At the end of August, Rab athlete Nasim Eshqi and Cristina Pogacean headed to the Zanskar region of Jammu and Kashmir in India to attempt to climb H17, a virgin peak situated at the confluence between the Haptal Tokpo and Chhogo Tokpo rivers.
Cristina describes what inspired H17: ‘I saw this peak last year during our expedition in Zanskar when my husband Cosmin and I climbed the “Super-Couloir Route” on South Summit of T16. I remarked how beautiful this solid rock pyramid was and just knew it would be one of my next projects. After I saw the Grit&Rock call for projects, I thought it would be a brilliant objective for an all-female expedition, so I reached out to Nasim Eshqi, a friend and an excellent rock climber from Iran.’
Having been awarded Grit &Rock’s First Ascent Award, the pair headed out to India with high hopes. ‘I hope we will be successful because we are cool girls!’ Nasim jokes, ‘Being more serious – we have no stress climbing, are confident, and work as a unit. For both of us having fun while climbing is the most important thing – of course, we are trying to push our limits, but we also want to enjoy climbing.’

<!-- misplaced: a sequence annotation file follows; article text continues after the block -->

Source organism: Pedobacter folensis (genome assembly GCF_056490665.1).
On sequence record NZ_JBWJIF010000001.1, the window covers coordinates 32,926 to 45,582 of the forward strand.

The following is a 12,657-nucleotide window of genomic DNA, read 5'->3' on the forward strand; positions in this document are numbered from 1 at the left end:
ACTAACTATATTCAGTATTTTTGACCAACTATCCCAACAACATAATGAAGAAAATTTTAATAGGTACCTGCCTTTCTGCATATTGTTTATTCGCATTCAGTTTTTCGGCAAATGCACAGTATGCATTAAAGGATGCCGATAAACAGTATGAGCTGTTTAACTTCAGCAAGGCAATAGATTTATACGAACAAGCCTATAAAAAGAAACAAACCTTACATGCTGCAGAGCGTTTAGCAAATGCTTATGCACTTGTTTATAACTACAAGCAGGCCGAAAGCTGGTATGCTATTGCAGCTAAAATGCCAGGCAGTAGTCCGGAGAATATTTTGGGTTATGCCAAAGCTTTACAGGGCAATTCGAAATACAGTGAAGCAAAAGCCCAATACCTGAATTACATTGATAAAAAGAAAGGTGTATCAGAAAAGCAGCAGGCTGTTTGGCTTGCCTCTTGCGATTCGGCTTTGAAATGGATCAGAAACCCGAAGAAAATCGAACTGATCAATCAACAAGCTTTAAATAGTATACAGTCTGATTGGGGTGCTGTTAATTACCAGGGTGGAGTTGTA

Unfortunately, shortly after arriving in India and right after arriving in Padum, the last town before heading to base camp, Nasim fell ill with a gastro infection and had to be hospitalised. It quickly became clear that H17 was out of the question.
However, not wanting to miss an opportunity Cristiana met with her husband Cosmin and journeyed to Karnak Gorge – an amazing limestone gorge carved by a river at over 4,000m elevation. ‘The rock and the ambience reminded us of the Taghia Gorge in the Morrocan Atlas, but ‘just’ over 2,000m higher – it’s a hidden limestone paradise in a granite country.’
On the morning of the 4th September, Cristina and Cosmin started the first pitch, deciding to lead the route in short blocks. ‘The first two pitches were up a beautiful and compact face. Throughout the whole route, we had tough choices to make between the best climbing…(and there was lots of it) protected only by bolts (of which we carried none), or more protectable options on mostly friable and loose rock. We went for the best compromise.’
By the tenth pitch, Cristina was leading in the dark, so the pair decided to call it a night and abseiled to a nearby a ledge. ‘’A few good minutes hammering the rubble there produced enough room to sit in our sleeping bags and, if you were overly ambitious, pretend we could even curl down a little bit.’
The next morning Cristina and Cosmin set off with good weather and renewed enthusiasm. They climbed to yesterday’s high point before starting to build anchors and descend. Ten abseils, one of which resulted in a cut rope and some scrambling later they were back to the river-bed. ‘Lunch was sweet at our little tent; good karma had granted us two days of good weather. Just perfect timing for some ‘Monkey Business’!’
‘Monkey Business’, 14 pitches, 6a+ (approx. 4,200 m alt to approx. 4,700 m alt) – Hanuman Wall, Karnak Valley, Ladakh, India.